Having lost their jobs during the Covid-19 lockdown, many women have had to sell their bodies to survive and feed their families.
Marie, 27, is an example.Six months ago she was still working as a machinist in a factory in one of the free zones in the city.A job that fed her and her three children and allowed her to pay her rent. With her 100,000 ariary per month (€ 21.60), she was able to ensure making ends meet.But this precarious balance changed overnight when the Covid-19 epidemic arrived on the Big Island, and with it a procession of layoffs.“Overnight,I found myself without help, with nothing at all…”
Now, in a neighbourhood inhabited by the roar of bush taxis and cars since lockdown was loosened, she points to a discreet wooden building.“Customers pay for the room.And I charge them each 5,000 ariaryfor sex– three or four men each day.”
The Malagasy economy was already fragile before the arrival of the pandemic. Two-thirds of the 27 million inhabitants were already living on less than € 1.75 a day.In April, a study by the National Institute of Statistics (Instat) and the World Bank reported a loss of employment in 10.1% of households.While already at the start of the pandemic, the fear of not having enough food for their families was already worrying more than 60% of households surveyed.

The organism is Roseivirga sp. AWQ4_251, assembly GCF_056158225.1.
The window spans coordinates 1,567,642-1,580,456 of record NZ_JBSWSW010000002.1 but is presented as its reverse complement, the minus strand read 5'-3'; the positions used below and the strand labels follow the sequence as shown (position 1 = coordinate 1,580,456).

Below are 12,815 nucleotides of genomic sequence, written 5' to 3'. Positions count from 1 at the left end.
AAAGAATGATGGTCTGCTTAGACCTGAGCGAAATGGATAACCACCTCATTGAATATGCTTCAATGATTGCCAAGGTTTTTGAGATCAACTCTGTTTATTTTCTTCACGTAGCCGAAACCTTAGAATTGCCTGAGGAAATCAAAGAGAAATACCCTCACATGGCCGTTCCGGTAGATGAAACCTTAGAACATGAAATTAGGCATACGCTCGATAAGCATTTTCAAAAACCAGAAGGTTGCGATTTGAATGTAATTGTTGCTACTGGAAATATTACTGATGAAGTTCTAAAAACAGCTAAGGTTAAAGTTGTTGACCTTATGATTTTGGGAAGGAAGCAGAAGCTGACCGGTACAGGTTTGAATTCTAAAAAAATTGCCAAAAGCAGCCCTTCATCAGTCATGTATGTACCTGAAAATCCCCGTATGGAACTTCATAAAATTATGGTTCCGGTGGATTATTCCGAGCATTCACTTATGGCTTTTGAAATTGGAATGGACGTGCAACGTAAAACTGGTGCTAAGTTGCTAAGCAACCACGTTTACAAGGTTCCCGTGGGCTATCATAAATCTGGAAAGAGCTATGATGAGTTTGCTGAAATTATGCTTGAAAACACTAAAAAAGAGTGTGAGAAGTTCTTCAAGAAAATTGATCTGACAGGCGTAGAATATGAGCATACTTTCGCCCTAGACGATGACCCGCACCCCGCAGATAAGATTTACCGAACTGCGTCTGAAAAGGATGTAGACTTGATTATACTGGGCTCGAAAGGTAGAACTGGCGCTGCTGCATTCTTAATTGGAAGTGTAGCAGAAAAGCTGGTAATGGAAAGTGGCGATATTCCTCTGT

In Madagascar, clandestine abortions have increased since the lockdown. They are already the second most common cause of maternal mortality after post-partum haemorrhage. Even if statistics are lacking, unsafe abortions have multiplied in the back rooms of clinics since the arrival of the coronavirus. “During lockdown, we observed a 40% drop in new family planning users at Basic Health Centers (CSB).It is also obvious that the lockdown has had an impact on gender-based violence, which has increased, and its correlate: unwanted pregnancies”,according to a representative of Médecins du Monde, aware of the obstacle course women face.
One young woman, age 20, already with one child on her own, waited for her period for two months and then realised she needed to find the money for a safe abortion (50,000 ariary or €10). There was no time to earn it through prostitution, but she was lucky to find a backstreet provider. Between unknown pills and probably a D&C, she had an abortion. The pain she described is as bad as what her sister had experienced several years earlier at three months of pregnancy, when the abortionist put a needle into her vagina.
SOURCE: Le Monde Afrique, byLaure Verneau,15 September 2020+ PHOTO by Marco Longari / AFP; Le Monde Afrique, byLaure Verneau, 7 October 2020. SEE ALSO Le Monde Afrique, byLaure Verneau,22 July 2020